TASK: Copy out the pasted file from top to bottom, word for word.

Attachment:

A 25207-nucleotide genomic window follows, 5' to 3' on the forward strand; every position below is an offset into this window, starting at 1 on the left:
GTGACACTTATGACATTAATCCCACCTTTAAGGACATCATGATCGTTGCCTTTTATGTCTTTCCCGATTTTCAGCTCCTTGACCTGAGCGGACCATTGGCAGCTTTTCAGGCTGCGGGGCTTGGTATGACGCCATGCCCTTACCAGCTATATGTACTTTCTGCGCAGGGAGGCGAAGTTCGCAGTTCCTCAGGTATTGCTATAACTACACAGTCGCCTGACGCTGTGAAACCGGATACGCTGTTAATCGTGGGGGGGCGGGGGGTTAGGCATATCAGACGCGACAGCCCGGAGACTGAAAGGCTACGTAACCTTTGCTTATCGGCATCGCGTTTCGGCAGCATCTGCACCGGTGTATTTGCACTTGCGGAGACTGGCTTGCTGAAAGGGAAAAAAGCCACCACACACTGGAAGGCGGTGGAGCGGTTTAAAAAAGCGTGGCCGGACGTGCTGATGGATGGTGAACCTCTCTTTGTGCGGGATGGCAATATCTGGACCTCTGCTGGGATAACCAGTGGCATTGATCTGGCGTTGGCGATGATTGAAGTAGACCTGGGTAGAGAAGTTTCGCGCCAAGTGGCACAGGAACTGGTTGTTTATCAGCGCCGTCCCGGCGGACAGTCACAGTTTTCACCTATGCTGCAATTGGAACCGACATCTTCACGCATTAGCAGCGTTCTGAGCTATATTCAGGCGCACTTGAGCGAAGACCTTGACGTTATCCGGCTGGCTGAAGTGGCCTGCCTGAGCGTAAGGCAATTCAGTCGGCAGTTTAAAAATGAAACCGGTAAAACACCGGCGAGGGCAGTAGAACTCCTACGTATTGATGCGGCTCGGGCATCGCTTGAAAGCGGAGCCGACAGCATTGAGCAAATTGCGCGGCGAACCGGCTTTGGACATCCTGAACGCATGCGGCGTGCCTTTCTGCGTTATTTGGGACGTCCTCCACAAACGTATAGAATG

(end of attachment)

A 25207-nucleotide genomic window follows, 5' to 3' on the forward strand; every position below is an offset into this window, starting at 1 on the left:
GTGACACTTATGACATTAATCCCACCTTTAAGGACATCATGATCGTTGCCTTTTATGTCTTTCCCGATTTTCAGCTCCTTGACCTGAGCGGACCATTGGCAGCTTTTCAGGCTGCGGGGCTTGGTATGACGCCATGCCCTTACCAGCTATATGTACTTTCTGCGCAGGGAGGCGAAGTTCGCAGTTCCTCAGGTATTGCTATAACTACACAGTCGCCTGACGCTGTGAAACCGGATACGCTGTTAATCGTGGGGGGGCGGGGGGTTAGGCATATCAGACGCGACAGCCCGGAGACTGAAAGGCTACGTAACCTTTGCTTATCGGCATCGCGTTTCGGCAGCATCTGCACCGGTGTATTTGCACTTGCGGAGACTGGCTTGCTGAAAGGGAAAAAAGCCACCACACACTGGAAGGCGGTGGAGCGGTTTAAAAAAGCGTGGCCGGACGTGCTGATGGATGGTGAACCTCTCTTTGTGCGGGATGGCAATATCTGGACCTCTGCTGGGATAACCAGTGGCATTGATCTGGCGTTGGCGATGATTGAAGTAGACCTGGGTAGAGAAGTTTCGCGCCAAGTGGCACAGGAACTGGTTGTTTATCAGCGCCGTCCCGGCGGACAGTCACAGTTTTCACCTATGCTGCAATTGGAACCGACATCTTCACGCATTAGCAGCGTTCTGAGCTATATTCAGGCGCACTTGAGCGAAGACCTTGACGTTATCCGGCTGGCTGAAGTGGCCTGCCTGAGCGTAAGGCAATTCAGTCGGCAGTTTAAAAATGAAACCGGTAAAACACCGGCGAGGGCAGTAGAACTCCTACGTATTGATGCGGCTCGGGCATCGCTTGAAAGCGGAGCCGACAGCATTGAGCAAATTGCGCGGCGAACCGGCTTTGGACATCCTGAACGCATGCGGCGTGCCTTTCTGCGTTATTTGGGACGTCCTCCACAAACGTATAGAATG